St. Petersburg, Florida -- Florida's new voting law has created quite a feud between Democrats and Republicans. It recently made national news when the topic was discussed on MSNBC's "Hardball with Chris Matthews."
But if you watched it, you may have gotten the wrong impression of how one part of the law works.
Along with PolitiFact Florida, Allison Kropff looks at the law to get the facts straight.
Recently, sparks flew over Florida's new voting law on Chris Matthews' show "Hardball".
Matthews discussed the law with Republican Party of Florida Chairman, Lenny Curry, particularly the part about third-party groups having to turn voter registration applications in by 48 hours or face a fine.
Matthews makes it very clear, he doesn't think the law is good public policy. Here's part of the conversation:
Matthews: The 48 hour rule basically makes it impossible to meet the deadline if you're working right to the end of the week, right?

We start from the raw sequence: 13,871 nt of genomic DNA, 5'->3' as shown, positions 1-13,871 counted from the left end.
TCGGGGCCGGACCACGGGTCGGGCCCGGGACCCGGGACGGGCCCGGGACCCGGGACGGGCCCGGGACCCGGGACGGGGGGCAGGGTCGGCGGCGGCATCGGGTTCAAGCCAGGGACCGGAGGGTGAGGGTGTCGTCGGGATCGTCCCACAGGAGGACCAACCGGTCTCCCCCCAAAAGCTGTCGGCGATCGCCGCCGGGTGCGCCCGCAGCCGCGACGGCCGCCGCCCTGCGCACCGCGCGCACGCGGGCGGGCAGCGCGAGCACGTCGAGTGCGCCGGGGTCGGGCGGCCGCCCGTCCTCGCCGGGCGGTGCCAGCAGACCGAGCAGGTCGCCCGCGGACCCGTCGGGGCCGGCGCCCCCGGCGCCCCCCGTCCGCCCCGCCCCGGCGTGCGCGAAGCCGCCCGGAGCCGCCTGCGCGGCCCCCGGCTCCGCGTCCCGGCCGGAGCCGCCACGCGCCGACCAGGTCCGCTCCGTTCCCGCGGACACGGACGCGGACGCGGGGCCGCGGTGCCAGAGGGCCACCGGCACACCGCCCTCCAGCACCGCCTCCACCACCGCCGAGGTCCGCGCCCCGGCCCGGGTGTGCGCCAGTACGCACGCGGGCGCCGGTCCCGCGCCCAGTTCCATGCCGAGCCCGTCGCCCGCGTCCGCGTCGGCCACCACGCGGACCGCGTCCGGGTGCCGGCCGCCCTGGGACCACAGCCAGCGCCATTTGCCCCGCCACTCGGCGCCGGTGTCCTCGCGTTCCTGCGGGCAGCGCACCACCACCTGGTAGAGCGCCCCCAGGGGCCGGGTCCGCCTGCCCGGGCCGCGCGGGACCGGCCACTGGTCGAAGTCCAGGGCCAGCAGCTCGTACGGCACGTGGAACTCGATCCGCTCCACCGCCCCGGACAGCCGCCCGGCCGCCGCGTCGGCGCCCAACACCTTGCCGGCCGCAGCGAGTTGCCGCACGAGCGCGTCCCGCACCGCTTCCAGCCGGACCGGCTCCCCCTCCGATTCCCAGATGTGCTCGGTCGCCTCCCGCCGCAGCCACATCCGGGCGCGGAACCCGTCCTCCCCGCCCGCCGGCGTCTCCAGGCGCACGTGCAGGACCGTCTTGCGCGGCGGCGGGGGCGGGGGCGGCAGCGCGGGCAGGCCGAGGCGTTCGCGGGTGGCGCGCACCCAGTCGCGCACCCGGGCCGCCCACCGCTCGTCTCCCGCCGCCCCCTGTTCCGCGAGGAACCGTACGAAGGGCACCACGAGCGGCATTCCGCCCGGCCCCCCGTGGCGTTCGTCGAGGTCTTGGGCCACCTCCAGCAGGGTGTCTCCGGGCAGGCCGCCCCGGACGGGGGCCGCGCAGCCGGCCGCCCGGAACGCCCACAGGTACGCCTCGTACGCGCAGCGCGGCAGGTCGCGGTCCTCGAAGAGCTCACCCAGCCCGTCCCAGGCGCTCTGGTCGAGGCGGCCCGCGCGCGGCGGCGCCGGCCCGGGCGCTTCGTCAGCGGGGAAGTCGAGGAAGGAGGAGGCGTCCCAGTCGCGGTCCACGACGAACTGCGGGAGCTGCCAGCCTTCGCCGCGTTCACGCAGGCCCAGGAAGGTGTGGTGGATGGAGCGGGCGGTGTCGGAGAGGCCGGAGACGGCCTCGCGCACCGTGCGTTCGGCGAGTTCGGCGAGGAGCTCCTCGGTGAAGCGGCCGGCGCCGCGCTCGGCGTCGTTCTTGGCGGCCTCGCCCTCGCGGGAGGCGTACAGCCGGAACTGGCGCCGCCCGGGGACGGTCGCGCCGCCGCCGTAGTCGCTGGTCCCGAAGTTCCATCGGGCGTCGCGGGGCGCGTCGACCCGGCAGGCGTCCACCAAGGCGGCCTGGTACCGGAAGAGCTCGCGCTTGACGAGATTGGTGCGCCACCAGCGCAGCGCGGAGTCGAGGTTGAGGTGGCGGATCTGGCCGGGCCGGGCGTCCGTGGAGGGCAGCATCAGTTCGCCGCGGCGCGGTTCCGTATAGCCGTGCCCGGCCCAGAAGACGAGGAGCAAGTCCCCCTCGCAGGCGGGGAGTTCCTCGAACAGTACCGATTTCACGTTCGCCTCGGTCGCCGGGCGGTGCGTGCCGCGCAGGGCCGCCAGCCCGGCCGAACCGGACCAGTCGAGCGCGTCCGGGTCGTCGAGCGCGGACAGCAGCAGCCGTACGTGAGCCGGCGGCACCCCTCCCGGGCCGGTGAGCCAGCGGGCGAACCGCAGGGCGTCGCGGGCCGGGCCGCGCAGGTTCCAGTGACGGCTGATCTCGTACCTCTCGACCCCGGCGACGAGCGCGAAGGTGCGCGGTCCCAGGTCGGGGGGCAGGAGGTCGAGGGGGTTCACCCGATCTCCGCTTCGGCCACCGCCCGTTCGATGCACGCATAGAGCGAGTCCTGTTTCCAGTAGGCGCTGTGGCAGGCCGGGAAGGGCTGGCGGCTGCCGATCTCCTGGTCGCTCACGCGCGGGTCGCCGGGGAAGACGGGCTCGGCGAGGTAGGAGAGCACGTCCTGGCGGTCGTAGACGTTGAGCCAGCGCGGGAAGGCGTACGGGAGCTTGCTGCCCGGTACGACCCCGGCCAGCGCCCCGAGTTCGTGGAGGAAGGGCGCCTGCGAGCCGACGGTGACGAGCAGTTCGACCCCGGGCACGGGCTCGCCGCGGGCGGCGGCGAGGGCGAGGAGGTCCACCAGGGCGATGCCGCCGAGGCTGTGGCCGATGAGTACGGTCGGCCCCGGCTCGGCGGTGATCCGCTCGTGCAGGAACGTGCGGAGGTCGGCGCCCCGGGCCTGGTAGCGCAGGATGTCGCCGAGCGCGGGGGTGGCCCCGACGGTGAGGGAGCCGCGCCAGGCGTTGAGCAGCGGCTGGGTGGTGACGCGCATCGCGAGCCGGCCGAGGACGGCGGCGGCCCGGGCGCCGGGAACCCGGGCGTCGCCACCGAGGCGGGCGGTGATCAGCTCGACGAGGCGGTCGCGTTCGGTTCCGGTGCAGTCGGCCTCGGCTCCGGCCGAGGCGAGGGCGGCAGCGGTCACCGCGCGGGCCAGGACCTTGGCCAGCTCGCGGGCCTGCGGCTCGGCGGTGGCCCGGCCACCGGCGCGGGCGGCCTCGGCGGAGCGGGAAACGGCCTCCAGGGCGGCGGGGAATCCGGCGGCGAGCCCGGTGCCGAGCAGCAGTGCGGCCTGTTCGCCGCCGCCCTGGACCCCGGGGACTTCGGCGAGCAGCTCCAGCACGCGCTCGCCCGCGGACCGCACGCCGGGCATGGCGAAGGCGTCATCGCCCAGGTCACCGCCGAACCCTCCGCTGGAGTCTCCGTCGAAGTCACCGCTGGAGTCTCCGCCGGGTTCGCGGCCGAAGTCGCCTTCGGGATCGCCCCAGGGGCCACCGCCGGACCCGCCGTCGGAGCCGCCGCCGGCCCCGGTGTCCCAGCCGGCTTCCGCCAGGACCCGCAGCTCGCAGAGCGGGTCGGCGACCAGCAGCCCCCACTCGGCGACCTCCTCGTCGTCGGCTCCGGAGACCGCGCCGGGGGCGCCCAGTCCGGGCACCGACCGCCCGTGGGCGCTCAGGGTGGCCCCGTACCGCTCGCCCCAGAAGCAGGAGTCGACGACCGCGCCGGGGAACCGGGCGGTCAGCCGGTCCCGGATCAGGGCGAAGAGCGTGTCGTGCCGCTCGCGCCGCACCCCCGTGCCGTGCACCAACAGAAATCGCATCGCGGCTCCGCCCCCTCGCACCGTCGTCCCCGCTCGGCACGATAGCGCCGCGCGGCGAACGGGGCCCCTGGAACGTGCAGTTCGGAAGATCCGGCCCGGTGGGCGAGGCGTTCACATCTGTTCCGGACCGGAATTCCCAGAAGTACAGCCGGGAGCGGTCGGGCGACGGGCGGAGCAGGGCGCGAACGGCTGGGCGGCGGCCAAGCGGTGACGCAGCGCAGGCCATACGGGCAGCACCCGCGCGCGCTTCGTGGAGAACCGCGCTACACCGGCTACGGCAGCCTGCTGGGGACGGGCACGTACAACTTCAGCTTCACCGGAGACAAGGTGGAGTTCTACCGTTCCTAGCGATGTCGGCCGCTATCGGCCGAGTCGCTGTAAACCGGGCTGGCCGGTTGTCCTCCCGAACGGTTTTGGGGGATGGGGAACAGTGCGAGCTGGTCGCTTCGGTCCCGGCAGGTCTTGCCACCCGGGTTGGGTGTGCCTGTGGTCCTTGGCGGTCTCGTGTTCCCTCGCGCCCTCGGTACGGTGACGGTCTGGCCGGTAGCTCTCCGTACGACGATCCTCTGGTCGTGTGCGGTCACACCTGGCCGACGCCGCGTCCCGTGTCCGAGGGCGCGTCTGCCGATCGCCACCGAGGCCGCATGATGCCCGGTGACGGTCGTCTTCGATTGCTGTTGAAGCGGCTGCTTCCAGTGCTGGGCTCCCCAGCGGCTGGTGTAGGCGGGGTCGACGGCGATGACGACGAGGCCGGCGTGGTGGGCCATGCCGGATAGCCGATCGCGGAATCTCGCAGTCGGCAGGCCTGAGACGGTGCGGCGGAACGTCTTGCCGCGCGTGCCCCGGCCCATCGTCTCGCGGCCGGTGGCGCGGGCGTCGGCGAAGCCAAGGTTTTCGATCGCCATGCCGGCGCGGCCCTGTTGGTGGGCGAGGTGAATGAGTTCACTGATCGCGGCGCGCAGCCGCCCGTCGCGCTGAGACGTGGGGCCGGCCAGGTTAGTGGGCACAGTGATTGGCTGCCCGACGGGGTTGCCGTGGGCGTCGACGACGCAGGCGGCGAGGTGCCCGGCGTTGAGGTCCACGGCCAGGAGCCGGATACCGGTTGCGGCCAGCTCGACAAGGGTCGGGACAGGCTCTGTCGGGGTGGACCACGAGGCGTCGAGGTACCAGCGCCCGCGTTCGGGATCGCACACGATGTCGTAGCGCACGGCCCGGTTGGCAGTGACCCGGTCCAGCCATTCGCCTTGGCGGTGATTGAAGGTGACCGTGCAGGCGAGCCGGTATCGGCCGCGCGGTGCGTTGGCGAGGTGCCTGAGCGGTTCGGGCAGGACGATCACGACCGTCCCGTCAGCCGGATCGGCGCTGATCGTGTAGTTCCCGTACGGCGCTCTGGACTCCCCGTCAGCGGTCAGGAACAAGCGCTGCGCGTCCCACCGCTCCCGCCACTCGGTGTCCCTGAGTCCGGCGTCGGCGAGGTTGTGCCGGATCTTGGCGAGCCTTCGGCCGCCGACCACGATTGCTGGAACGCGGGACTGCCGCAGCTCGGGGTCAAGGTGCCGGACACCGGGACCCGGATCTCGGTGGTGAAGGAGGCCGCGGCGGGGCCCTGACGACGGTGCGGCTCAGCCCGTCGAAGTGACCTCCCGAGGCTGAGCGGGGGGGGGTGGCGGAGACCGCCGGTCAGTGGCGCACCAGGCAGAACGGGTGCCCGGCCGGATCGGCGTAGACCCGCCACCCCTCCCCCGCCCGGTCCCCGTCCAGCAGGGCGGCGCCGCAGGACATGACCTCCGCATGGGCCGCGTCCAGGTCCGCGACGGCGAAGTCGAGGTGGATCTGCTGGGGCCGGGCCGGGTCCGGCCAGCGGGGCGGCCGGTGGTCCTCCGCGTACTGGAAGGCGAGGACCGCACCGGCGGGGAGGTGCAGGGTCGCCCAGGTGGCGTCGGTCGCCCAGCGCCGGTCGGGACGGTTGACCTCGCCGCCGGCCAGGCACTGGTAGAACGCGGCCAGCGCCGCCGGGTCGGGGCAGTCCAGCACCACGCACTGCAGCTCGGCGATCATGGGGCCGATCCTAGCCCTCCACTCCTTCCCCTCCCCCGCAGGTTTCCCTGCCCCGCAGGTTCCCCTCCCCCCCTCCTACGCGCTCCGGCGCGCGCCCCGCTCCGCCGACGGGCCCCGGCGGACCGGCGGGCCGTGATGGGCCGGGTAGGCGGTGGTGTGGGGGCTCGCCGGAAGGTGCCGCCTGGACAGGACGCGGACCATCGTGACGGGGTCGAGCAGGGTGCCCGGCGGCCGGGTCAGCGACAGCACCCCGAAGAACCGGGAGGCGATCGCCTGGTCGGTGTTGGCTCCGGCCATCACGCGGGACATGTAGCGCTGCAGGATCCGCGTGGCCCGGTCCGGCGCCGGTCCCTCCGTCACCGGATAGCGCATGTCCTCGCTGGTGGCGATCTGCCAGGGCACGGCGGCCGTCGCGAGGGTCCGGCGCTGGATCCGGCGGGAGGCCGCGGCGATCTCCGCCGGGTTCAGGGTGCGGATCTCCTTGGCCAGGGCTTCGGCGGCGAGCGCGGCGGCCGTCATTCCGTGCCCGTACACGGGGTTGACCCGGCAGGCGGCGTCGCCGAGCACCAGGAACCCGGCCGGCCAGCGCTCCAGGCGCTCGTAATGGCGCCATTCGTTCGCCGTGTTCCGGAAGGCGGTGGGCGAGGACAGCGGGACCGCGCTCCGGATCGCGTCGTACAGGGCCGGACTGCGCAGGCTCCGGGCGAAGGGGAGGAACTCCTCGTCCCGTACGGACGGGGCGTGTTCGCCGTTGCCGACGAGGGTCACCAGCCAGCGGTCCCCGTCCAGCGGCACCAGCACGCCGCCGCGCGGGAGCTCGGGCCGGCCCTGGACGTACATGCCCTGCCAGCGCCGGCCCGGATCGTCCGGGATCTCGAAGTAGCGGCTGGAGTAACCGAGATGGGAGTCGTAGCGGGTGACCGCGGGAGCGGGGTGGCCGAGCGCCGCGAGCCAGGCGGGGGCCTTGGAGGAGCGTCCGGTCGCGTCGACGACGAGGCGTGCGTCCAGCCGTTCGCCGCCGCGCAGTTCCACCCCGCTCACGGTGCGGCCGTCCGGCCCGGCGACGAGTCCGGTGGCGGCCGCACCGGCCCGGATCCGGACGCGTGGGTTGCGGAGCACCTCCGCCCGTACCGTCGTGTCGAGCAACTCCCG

Curry: The law was written to ensure that we have controls and processes in place to ensure the integrity of the vote. Most of the law stood, I'm no lawyer, the judge ruled on the 48 hour piece of the law, and it's gone and it is what it is. But to suggest that Republicans want to suppress the vote...
Matthews: You don't have to be a lawyer to own a calendar to know what a weekend is, it's 48 hours.
Curry: I do own a calendar.
Right on the length of a weekend, but Matthews may want to check his facts. PolitiFact Florida went to the law.
"Essentially, the way the law was written, you have until 48 hours or the next business day if the supervisor of elections office is closed. Anyone who watched that two minute clip was left with the opinion that 'wait, this law is really screwed up' in this one sense that you can't actually register people to vote on a Friday," says Aaron Sharockman with PolitiFact Florida.
Because the law factors in weekends and holidays, PolitiFact Florida rates Matthews' claim: FALSE.
People are mad. They've gone to social media asking for him to take back his comment or apologize. PolitiFact reached out to Matthews, but have not heard back.